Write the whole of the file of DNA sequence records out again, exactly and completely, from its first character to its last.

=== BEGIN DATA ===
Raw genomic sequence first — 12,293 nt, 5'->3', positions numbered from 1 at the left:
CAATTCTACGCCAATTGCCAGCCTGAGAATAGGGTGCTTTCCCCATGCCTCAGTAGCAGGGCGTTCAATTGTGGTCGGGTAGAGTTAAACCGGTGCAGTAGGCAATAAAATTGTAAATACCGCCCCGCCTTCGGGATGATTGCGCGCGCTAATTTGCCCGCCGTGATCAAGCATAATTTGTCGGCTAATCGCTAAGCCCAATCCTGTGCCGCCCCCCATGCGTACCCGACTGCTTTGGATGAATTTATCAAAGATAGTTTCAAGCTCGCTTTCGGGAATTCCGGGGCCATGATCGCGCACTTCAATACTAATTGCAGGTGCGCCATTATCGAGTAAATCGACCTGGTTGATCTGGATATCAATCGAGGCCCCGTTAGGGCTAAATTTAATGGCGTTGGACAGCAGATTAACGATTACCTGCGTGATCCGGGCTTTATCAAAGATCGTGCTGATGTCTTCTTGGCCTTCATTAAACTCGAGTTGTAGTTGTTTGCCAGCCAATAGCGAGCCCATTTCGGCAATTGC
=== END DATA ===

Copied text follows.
Raw genomic sequence first — 12,293 nt, 5'->3', positions numbered from 1 at the left:
CAATTCTACGCCAATTGCCAGCCTGAGAATAGGGTGCTTTCCCCATGCCTCAGTAGCAGGGCGTTCAATTGTGGTCGGGTAGAGTTAAACCGGTGCAGTAGGCAATAAAATTGTAAATACCGCCCCGCCTTCGGGATGATTGCGCGCGCTAATTTGCCCGCCGTGATCAAGCATAATTTGTCGGCTAATCGCTAAGCCCAATCCTGTGCCGCCCCCCATGCGTACCCGACTGCTTTGGATGAATTTATCAAAGATAGTTTCAAGCTCGCTTTCGGGAATTCCGGGGCCATGATCGCGCACTTCAATACTAATTGCAGGTGCGCCATTATCGAGTAAATCGACCTGGTTGATCTGGATATCAATCGAGGCCCCGTTAGGGCTAAATTTAATGGCGTTGGACAGCAGATTAACGATTACCTGCGTGATCCGGGCTTTATCAAAGATCGTGCTGATGTCTTCTTGGCCTTCATTAAACTCGAGTTGTAGTTGTTTGCCAGCCAATAGCGAGCCCATTTCGGCAATTGC